“As verification of concept we have been able to stream three feeds at once without any sort of delay.“
Potter sees one issue that is close to resolution. He says: “If I want to monitor my file, or it I want to take action on a file whatever the system, and I want to send it to somewhere, I probably have to go to four or five status monitoring tools to actually see where my file is.
“This is a challenge, and I don’t know that anyone can solve it at the moment given all the different pieces, because to a certain extent one system stops looking at it unless they all talk to each other and say my process is done and I have thrown it over the fence,” he adds.
Potter could check Reach Engine first and see he instituted a file transfer, and can track that it passed via Aspera to EVS.
“Reach Engine is getting better with its API and we are working better with our API; integrations will show status monitoring in one tool,” he added. “But maybe there is a lack of cohesive monitoring generally speaking in our industry.”
Rinse and repeat
Fox Sports works in a hybrid environment, meaning it is not solely working in the cloud.
“I don’t think we are in a place to really work using that model to properly edit videos, so we are still living in that world where we get sent stuff up and pull it back down. We are not airing content out from the cloud, but I think the industry is getting there,” says Potter.
One day editing and broadcast will be done in the cloud, but the workflows implemented for Moscow then Paris are about editing on premise and accessing content in the cloud, which is then moved to where it needs to go.
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Potter was at the Fox broadcast facility in Charlotte testing all the kit, workflows and connections.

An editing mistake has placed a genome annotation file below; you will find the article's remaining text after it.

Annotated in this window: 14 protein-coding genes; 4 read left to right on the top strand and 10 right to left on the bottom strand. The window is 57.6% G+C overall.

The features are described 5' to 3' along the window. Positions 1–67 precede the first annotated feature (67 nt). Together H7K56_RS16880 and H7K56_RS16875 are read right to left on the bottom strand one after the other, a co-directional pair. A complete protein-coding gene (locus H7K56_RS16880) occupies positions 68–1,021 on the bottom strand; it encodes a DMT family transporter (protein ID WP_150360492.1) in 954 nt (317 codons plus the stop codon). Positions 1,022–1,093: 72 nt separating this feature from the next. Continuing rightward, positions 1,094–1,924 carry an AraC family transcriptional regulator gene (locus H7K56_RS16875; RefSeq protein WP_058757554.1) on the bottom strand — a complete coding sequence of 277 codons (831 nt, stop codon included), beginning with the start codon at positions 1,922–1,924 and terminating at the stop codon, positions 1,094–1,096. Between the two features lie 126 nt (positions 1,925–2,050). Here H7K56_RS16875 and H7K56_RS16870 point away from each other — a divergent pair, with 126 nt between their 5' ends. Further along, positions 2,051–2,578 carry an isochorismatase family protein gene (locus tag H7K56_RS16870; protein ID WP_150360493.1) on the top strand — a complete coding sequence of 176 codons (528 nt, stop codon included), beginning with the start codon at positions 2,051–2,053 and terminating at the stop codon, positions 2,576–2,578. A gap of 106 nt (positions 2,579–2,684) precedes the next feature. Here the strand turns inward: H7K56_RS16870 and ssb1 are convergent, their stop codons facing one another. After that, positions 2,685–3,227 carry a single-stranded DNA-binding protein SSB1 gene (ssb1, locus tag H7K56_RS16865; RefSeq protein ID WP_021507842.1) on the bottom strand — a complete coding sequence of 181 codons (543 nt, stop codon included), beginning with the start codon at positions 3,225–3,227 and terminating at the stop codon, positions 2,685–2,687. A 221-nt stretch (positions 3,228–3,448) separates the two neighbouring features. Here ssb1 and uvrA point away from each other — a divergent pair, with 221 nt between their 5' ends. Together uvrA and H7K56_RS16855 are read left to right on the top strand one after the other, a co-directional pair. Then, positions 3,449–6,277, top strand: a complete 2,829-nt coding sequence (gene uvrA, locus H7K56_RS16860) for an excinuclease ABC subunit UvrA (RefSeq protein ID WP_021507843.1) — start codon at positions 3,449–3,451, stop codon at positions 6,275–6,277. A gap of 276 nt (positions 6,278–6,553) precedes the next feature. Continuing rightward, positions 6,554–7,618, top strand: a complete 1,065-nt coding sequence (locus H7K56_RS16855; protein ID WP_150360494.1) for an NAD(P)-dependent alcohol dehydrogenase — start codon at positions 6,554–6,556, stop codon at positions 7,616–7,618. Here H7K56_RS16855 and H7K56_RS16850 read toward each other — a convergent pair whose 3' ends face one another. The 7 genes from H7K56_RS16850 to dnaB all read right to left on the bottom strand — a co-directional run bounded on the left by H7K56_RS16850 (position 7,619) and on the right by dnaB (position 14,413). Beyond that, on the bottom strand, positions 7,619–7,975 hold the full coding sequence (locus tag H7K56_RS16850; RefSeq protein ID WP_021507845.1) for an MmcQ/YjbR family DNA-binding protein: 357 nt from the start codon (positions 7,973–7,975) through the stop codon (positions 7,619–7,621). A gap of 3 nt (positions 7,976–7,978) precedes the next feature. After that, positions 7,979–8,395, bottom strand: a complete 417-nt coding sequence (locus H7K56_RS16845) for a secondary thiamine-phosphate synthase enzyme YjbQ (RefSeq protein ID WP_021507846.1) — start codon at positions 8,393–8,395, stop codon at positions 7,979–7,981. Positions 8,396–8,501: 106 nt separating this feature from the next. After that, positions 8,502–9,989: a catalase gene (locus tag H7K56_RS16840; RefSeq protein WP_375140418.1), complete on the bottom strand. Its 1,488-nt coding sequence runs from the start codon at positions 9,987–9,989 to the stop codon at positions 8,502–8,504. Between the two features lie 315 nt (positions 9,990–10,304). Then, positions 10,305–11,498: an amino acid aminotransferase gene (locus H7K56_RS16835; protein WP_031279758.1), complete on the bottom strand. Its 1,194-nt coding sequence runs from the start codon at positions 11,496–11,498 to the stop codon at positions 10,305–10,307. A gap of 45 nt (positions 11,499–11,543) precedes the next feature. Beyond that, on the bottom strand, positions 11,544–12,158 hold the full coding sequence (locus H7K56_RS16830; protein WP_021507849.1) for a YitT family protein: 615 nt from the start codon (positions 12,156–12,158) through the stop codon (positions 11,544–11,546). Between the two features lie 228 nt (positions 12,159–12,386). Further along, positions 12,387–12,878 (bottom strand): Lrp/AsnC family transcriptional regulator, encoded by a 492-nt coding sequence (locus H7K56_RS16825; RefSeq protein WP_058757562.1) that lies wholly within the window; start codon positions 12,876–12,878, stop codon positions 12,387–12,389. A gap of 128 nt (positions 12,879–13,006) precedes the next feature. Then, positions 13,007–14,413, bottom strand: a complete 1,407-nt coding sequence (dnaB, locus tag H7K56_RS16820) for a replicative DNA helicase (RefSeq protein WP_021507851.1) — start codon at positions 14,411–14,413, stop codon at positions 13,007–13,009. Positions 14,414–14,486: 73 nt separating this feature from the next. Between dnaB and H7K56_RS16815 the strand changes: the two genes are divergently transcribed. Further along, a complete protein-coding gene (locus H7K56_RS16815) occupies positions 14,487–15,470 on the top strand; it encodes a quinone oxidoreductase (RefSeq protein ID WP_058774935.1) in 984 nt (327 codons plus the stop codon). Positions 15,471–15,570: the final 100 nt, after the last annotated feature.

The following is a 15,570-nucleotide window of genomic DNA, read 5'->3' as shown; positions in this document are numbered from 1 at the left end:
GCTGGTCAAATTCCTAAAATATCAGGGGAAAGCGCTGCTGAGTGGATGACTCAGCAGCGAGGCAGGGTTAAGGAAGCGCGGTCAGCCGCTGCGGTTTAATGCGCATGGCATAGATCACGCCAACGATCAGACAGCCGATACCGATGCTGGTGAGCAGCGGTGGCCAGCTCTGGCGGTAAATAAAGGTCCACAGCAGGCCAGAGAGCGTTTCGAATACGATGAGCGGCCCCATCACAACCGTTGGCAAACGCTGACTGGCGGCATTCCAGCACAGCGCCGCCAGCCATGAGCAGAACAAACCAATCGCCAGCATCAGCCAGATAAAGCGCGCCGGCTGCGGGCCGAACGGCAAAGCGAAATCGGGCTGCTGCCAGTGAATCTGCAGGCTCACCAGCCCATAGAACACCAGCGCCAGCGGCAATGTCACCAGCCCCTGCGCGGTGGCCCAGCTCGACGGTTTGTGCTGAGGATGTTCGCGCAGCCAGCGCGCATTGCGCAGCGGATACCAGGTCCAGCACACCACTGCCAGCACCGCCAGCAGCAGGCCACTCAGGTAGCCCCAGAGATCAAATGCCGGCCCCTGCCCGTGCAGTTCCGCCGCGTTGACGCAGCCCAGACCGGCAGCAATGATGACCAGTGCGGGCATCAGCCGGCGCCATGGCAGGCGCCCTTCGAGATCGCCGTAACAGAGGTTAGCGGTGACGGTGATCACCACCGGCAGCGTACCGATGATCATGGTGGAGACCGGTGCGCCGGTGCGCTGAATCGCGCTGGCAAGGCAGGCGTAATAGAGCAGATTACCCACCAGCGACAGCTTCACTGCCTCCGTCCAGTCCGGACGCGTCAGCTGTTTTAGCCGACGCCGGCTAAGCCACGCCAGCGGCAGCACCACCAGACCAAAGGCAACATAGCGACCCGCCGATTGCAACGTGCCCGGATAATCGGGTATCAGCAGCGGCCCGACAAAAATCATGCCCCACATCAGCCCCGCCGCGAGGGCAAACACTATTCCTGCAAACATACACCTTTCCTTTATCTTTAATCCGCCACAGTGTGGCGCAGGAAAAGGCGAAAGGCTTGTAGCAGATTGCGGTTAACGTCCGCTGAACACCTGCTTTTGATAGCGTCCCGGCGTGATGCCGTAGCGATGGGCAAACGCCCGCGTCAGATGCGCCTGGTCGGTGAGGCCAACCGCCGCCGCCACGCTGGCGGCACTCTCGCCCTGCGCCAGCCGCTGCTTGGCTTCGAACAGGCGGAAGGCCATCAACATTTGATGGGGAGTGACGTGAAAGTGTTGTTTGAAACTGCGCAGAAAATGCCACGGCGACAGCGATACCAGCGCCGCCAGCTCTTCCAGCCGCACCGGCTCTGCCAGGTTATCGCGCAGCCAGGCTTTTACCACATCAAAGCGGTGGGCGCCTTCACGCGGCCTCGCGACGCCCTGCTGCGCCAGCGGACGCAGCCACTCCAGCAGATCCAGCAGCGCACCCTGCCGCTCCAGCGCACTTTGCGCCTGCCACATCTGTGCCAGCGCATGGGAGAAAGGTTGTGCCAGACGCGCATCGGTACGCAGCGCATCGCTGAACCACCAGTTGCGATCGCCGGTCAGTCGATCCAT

“This year is a little bit easier because it is somewhat rinse and repeat. We have already proven the workflows, so it is just tweaks here and there,” he said. “We are trying to establish an out of the box solution for all our dual events. As we start to Frankenstein these peaces together, and as we grow and learn and have more time to do things like archive on the fly, we will adopt and implement new technologies. This is a thing we can do from event to event.”
“The lines become a bit blurred when you have the attitude that no one wins if any critical part of a given workflow breaks down. It really doesn’t matter who is at fault” Michael Flathers, Aspera
Aspera chief technology officer Michael Flathers prefers the phrase ‘pushed the envelope’ to ‘proof of concept’ as he looks back at Moscow and ahead to France.
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He says: “We pushed development during the event in ways we hadn’t previously imagined. I give Fox Sports a lot of credit for wanting to move beyond status quo and being willing to set aside time to experiment along the way.